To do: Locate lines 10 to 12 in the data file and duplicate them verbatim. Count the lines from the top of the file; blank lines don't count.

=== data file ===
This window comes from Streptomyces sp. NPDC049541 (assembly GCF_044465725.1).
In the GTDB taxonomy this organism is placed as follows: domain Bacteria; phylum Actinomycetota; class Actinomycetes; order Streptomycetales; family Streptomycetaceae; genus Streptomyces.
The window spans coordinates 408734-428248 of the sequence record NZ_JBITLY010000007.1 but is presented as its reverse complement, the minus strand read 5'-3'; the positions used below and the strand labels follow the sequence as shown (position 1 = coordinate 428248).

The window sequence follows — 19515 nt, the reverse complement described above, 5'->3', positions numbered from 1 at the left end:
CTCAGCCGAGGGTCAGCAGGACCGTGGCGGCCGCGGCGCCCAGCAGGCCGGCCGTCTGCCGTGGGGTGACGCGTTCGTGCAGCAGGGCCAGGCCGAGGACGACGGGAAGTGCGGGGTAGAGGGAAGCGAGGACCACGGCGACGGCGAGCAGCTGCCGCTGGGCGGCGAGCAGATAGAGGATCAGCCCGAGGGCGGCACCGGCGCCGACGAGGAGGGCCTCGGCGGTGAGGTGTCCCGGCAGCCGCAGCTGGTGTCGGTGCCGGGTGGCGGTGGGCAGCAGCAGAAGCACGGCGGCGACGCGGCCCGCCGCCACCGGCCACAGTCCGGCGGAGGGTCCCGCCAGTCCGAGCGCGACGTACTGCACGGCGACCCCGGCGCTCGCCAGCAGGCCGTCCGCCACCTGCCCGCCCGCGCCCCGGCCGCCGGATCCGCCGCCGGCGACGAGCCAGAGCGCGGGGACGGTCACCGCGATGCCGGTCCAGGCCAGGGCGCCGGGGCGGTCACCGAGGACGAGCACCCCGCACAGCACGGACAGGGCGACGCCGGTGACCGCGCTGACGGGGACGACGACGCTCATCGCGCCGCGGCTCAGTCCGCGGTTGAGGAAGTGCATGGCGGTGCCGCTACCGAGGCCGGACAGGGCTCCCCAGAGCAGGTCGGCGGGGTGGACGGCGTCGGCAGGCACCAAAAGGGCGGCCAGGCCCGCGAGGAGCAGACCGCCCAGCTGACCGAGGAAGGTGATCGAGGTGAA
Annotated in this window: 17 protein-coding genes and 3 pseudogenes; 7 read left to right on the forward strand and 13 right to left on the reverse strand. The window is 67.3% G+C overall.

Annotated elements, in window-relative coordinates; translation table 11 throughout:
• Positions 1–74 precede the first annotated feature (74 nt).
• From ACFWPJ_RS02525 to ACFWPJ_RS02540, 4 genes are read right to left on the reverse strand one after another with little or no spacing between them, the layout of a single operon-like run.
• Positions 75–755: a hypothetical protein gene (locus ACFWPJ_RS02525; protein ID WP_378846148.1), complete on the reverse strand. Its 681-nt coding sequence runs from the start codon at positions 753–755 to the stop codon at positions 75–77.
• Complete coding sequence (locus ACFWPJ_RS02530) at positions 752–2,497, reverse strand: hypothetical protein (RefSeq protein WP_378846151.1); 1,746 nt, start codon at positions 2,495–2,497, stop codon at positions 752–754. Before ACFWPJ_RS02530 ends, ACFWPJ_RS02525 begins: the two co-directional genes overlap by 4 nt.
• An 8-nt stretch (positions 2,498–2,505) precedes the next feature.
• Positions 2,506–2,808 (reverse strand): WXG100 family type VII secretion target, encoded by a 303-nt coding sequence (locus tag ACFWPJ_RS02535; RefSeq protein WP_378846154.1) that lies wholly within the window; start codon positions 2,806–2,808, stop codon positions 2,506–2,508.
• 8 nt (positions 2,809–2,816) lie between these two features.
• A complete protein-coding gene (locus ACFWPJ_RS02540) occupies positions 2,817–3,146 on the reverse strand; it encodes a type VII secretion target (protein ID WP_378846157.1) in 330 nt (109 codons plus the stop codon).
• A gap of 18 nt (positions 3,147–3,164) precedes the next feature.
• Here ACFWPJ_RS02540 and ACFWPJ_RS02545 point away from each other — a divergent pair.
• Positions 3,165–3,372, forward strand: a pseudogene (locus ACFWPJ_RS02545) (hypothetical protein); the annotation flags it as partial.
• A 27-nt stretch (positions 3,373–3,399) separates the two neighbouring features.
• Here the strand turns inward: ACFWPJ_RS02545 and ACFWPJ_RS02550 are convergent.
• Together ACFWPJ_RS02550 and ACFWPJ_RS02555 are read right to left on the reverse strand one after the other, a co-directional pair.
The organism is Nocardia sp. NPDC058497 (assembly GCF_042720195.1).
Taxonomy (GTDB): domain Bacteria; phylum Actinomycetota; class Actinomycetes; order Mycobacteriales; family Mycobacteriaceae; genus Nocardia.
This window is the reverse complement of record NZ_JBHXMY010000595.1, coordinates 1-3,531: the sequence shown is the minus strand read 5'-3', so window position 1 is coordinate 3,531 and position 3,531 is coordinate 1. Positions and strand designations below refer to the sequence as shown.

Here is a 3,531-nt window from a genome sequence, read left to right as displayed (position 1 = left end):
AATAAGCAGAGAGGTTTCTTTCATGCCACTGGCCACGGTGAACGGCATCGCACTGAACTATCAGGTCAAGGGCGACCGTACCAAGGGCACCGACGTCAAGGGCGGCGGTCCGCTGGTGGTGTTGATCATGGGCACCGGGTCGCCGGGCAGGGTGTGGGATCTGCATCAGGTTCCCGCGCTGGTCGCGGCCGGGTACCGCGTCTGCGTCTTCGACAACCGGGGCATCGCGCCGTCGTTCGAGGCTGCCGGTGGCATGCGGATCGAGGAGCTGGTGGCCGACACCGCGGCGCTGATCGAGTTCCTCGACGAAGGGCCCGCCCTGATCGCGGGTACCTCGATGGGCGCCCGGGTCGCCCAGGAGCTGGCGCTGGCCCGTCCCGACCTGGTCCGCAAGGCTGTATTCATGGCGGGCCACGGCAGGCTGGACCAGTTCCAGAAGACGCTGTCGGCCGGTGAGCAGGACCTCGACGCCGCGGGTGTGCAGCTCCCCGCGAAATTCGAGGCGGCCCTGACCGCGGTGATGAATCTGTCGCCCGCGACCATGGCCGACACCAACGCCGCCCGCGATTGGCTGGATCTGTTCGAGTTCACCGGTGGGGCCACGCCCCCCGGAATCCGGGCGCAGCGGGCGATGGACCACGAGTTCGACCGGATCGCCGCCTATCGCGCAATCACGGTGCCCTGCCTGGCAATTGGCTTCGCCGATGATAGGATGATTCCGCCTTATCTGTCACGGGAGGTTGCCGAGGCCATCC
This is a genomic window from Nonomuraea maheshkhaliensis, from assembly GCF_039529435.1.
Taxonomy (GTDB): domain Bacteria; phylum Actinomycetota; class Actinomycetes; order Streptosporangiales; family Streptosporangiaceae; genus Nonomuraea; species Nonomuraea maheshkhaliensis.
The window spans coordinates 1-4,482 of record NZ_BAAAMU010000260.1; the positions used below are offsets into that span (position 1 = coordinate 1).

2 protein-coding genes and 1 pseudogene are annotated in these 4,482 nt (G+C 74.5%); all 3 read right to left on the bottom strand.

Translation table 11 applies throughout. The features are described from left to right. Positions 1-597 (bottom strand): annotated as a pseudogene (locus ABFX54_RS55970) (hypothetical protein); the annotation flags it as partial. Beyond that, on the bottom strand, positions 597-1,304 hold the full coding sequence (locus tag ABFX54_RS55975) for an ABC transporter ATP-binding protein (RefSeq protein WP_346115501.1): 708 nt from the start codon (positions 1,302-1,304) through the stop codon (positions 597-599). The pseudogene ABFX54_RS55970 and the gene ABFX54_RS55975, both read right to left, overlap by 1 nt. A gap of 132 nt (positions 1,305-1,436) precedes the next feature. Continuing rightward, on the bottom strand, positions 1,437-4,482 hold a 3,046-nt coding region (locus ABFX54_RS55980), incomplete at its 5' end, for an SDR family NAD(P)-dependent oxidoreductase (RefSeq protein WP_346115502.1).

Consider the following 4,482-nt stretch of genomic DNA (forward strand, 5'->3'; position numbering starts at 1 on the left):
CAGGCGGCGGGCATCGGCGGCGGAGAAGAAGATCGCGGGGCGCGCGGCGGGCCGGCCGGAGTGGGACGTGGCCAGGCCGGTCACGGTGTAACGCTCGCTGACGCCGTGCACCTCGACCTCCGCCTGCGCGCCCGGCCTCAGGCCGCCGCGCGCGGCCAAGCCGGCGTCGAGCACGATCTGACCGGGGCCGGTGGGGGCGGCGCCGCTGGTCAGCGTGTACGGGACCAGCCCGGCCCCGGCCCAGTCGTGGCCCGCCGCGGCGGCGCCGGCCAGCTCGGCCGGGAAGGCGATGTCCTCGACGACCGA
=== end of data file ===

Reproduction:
• Positions 75–755: a hypothetical protein gene (locus ACFWPJ_RS02525; protein ID WP_378846148.1), complete on the reverse strand. Its 681-nt coding sequence runs from the start codon at positions 753–755 to the stop codon at positions 75–77.
• Complete coding sequence (locus ACFWPJ_RS02530) at positions 752–2,497, reverse strand: hypothetical protein (RefSeq protein WP_378846151.1); 1,746 nt, start codon at positions 2,495–2,497, stop codon at positions 752–754. Before ACFWPJ_RS02530 ends, ACFWPJ_RS02525 begins: the two co-directional genes overlap by 4 nt.
• An 8-nt stretch (positions 2,498–2,505) precedes the next feature.